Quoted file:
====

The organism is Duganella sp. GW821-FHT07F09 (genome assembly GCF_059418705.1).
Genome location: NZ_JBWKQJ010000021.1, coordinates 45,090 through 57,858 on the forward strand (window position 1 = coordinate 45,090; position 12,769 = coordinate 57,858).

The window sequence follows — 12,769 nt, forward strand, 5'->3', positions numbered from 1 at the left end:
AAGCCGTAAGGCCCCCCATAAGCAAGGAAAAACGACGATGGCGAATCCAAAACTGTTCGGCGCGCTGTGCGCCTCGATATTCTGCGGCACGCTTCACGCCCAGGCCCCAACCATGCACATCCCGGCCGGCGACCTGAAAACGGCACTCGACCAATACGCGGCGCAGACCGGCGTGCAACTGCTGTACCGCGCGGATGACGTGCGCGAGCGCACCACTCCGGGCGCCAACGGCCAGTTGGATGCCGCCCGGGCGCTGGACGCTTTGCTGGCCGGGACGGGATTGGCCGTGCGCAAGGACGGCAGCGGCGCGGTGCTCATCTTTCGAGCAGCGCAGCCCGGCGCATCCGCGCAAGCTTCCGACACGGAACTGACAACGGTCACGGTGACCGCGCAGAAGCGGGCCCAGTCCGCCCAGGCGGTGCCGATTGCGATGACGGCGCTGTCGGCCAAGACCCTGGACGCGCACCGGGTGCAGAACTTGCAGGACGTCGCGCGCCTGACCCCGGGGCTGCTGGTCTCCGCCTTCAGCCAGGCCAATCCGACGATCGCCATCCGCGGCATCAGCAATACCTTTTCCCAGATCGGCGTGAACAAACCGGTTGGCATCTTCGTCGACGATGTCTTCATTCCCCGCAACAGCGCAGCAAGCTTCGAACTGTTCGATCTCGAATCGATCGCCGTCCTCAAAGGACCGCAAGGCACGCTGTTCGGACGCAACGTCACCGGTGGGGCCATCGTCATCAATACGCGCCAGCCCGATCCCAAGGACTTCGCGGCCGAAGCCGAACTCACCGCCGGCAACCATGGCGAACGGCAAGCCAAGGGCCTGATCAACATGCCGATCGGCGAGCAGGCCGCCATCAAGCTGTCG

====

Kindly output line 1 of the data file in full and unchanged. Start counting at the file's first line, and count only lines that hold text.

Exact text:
The organism is Duganella sp. GW821-FHT07F09 (genome assembly GCF_059418705.1).